In the UK, the latest post-Sandler Treasury proposals on the simplification of investment products f...
In the UK, the latest post-Sandler Treasury proposals on the simplification of investment products further extends the UK Government's determined attempts to encourage more saving within the UK population who are not currently making sufficient provision for themselves. However, the prescriptive nature of the proposed new stakeholder products risks creating cloned products that investors will be encouraged to buy.
It is understandable that pragmatic compromises need to be made in the design of the products. However these compromises serve to highlight the differences between these simplified products and the tailored service which IFAs can provide.
Clearly this gives IFAs a boost as they will have the opportunity to show how their advice adds real value. The proposals for prescribing the asset mix for the medium term (five to 10 years) and prescribing products with 100% equity content (albeit with 'lifestyling') for longer-term equity investment (over 10 years) originates from a simplistic rule of thumb that the risk of equities decreases with the length of the investment term.
However, it is clear the Treasury has had to compromise on one of the most important points from a recent FSA report Rates of return for FSA prescribed projections (produced by PriceWaterhouseCoopers) - that the volatility of the value of the investment most definitely does not [fall over time]. The FSA report, supports further research that there is no reduction in the risk of the stock market with the length of term. The Treasury proposals have had to compromise in offering one-size-fits-all products. A simple glance at the Treasury proposals will lead many to believe that investors would be safer investing in the stock market for terms greater than 10 years.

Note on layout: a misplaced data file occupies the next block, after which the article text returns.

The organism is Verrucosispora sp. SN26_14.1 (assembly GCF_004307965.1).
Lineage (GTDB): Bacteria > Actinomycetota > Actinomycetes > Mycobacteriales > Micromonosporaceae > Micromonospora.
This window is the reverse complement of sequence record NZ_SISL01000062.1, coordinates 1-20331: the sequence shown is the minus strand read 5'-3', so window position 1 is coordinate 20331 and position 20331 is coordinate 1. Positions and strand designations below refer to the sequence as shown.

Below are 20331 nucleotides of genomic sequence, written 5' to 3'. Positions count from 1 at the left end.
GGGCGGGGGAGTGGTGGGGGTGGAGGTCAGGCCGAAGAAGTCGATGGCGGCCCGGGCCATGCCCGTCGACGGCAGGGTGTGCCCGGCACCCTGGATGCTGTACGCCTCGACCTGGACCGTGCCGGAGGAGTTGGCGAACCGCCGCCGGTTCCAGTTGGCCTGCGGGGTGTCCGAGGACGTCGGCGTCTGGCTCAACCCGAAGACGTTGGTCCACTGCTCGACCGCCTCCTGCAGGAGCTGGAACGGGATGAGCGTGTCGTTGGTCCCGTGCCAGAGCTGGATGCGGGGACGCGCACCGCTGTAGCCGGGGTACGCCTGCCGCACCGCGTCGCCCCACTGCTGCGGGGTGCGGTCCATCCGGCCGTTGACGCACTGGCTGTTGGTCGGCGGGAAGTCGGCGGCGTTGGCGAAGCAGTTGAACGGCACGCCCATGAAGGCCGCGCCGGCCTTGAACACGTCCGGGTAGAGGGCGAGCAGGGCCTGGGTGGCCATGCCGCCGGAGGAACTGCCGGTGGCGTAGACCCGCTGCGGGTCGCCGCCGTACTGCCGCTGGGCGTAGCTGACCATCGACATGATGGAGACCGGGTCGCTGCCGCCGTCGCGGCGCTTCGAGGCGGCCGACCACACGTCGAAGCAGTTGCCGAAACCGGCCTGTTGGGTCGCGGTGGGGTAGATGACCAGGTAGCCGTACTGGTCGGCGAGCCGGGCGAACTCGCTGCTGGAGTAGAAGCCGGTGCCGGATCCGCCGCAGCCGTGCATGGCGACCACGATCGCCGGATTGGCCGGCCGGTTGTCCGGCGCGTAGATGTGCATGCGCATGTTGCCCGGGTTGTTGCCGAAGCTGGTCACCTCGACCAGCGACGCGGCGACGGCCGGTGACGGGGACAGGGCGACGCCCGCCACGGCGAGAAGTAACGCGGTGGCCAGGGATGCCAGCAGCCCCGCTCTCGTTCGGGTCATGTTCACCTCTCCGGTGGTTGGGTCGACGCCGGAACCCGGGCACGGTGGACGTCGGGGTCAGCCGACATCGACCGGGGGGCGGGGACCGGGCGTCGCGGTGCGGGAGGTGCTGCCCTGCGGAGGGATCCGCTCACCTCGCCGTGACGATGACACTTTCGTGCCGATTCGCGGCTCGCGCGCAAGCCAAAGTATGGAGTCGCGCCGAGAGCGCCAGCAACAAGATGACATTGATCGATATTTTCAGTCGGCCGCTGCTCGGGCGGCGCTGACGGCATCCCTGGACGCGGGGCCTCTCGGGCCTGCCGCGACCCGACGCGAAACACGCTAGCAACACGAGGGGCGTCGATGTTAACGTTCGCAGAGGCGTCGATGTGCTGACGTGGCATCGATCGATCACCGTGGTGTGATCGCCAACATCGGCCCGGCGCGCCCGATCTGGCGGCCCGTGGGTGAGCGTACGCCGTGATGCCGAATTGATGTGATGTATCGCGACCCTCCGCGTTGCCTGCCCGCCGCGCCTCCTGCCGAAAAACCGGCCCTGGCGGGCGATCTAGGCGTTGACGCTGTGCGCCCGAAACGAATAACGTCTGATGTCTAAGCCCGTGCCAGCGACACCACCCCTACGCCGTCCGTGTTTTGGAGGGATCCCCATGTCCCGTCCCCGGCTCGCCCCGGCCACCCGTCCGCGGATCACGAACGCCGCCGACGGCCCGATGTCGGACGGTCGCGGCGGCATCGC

Recent history has brought attitudes to the stock market back to reality. Investors, since the turn of the Millennium, have experienced a savage bear market with the FTSE 100 at one point halving in value from its December 1999 peak. Despite recent stock market gains, it is possible to contemplate the FTSE 100 going through a Japanese style bear market - one which does not recover to its former high for a decade. For the FTSE 100 to avoid spending ten years going nowhere it will have to better than its December 1999 high by December 2009.
This means it will take more than a 100% increase in the market (from its low earlier this year) to recoup the 50% loss. 100% growth in seven years may not seem impossible but putting it into the context of an annual average return, the market will have to grow by more than 10.4% each year just to recoup the losses!
The 'buy and hold' myth emerged largely as a result of the bull market which began in 1984. As stocks started an inexorable long-term rise investors stood by as their money (despite some short-term shocks) grew and grew.
Every fall in the market was soon replaced by a return to normality and the upward trend continued.
Certainly for those investors following that advice in 1987 and got out by 1998, this proved a profitable strategy. But if we look at Japan in the 1990s, or the US in the inter-war years over those periods, the 'buy and hold' philosophy did not serve investors well.
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